In a recent post about finding yourself a Creative Project we mentioned ‘Creative Viewpoint.’ What does this mean?
One aspect of Creative Viewpoint is the ability to use mental pictures to understand situations and concepts. For example, have you noticed how many mental pictures have been used in this blog so far? The Creativity Sponge. Cheeselike Advice. Hang, the whole concept of considering your Creativity as an actual person or character in your mind is a perfect example of Creative Viewpoint. And there are plenty more examples to come in future posts.
But this is not the only context where Creative Viewpoint can be used. It comes into its own when dealing with difficult (and emotional) situations. The trick is to train yourself to see the illustrative connections.
This Includes YOU
Talking to a close friend last night, I was shocked to discover she didn’t feel she was a ‘creative person.’ And yet, she has been more profuse with Creative Viewpoint than anyone else I have ever met.
Some people feel that they aren’t creative because they don’t create anything tangible. But thoughts and feelings are created and influenced by your Creativity. You don’t have to produce a painting, novel or sculpture to prove you are creative. Seeing things in a different way is all you need. And everyone can do it, with a little practice.
Example time, eh?
Over the past couple of weeks I have had ample opportunity to practice my Creative Viewpoint. A defining relationship in my life has hit a very rocky patch and I’ve had plenty of stuff to work through – learning a lot about myself and my past in the process. Here is just one example of how I’ve used Creative Viewpoint to help me cope with the emotions and come to deeper understandings.
The Piggy Bank
Monday afternoon, while cleaning, I touched off a domino effect of books, knickknacks etc. which ended with my beloved piggy bank smashing to the floor. It was a gift from a friend. (Mel, if you’re reading this, I’m so sorry! Thank goodness your other presents are much more resilient.) Thankfully the pink ceramic broke into big chunks. Therefore, glue was a possibility! I took it to my father, the best gluer (glueer?) in all the west. (Not that I doubt my gluing abilities, but when you want it done right first time, he’s the man.) As he began sticking it back together, he told me that I wouldn’t be able to use it as a piggy bank again. I might not even be able to put the little stopper back in. But at least I would still have the object.
Hours later, seeing my little piggy on her back drying out (makes her sound like an alcoholic!) I came to a realization. The troubles in my relationship resembled the piggy bank.
You see, often times when something breaks, the process of fixing the thing makes it stronger. For example, how often have you bought a shirt and within the week one of the buttons has fallen off? What do you do? Pull out a needle and stitch the little blighter back on with such vigor that he won’t ever come off again. Or what about if a couple of pages fall out of your favourite book? Perhaps you sticky tape them back in so they will always stay safe between their brother leaves.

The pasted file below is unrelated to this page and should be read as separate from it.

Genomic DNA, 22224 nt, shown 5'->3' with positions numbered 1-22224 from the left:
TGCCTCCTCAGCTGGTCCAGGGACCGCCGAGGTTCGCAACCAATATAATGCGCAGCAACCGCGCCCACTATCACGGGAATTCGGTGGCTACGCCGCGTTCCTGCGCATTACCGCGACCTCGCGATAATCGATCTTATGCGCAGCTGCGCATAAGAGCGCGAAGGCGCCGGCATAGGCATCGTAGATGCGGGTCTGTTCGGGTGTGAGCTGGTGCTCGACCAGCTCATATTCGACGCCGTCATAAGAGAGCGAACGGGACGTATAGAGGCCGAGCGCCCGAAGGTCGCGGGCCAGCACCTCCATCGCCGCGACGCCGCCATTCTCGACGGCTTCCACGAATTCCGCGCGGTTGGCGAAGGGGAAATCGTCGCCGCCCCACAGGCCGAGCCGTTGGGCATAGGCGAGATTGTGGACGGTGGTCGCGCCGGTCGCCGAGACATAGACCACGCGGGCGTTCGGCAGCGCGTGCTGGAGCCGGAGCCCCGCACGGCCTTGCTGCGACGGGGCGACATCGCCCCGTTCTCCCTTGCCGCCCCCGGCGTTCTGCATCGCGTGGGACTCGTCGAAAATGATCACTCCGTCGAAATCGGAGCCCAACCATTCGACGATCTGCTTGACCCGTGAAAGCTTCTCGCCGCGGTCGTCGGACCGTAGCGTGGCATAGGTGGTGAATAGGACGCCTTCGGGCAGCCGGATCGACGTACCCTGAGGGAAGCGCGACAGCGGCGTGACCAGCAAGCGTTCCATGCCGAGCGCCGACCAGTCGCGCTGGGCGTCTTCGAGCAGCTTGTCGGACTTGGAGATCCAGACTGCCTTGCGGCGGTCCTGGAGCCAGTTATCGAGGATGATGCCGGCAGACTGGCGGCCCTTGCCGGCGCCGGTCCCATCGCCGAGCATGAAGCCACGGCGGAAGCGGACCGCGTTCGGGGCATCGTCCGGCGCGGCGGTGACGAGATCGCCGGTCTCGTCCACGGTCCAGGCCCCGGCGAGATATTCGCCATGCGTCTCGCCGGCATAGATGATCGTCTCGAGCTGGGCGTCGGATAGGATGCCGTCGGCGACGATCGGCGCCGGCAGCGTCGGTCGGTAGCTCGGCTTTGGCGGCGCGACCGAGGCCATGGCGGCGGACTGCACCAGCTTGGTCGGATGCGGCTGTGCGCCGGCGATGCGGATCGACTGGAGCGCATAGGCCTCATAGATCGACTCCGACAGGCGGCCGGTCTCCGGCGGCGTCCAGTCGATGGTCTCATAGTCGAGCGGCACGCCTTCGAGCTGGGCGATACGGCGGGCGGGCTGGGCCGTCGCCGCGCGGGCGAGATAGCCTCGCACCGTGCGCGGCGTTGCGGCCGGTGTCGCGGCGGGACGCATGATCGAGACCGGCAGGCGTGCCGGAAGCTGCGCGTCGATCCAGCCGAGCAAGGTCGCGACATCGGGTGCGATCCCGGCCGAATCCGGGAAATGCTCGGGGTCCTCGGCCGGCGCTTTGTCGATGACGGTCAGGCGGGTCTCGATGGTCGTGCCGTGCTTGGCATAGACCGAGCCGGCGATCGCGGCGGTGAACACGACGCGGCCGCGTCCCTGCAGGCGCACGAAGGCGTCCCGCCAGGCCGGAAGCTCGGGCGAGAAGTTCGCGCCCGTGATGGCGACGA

But sometimes the break makes the object weaker, and no amount of Tarzan’s Grip will bring back the strength. You can no longer use it for its original purpose. But, if it means enough to you, you can keep the object on the shelf as a reminder of the memories it holds or the kindness of the giver.
In the same way, sometimes when a friendship breaks, you can work to fix it – and in the process you make the friendship stronger. Friendships will always have little buttons fall off or chips taken off them from time to time. But we sew and glue it back together, becoming wiser and better friends. I have been fortunate to have a number of these friendships, and I value every one of them.
However, there are those rare times where a friendship breaks in a fragile spot. While you may be able to patch it back up, it is beyond your power to strengthen it to the point where it used to be. You can no longer use that friendship for its original purpose. That doesn’t necessarily mean you should throw it away. Instead, it may require a change in viewpoint. That friendship is now the glued piggy bank, replaced on the shelf to remind you of the good times. You have to treat it with a little more care, and you don’t use it every day, but you pass it as you dust and smile at it – remembering the times you have been through together and valuing its presence in your life.
My relationship piggy bank is still in the gluing process, and will probably be in that process for a while to come. But at least I know where it will go when I’m done. I realise I can’t use it everyday like I used to, but I’m not going to throw it out. I’m going to keep it because of all the good times it represents.
What about you? Have you ever discovered a Creative Viewpoint that has helped you come to terms with a situation?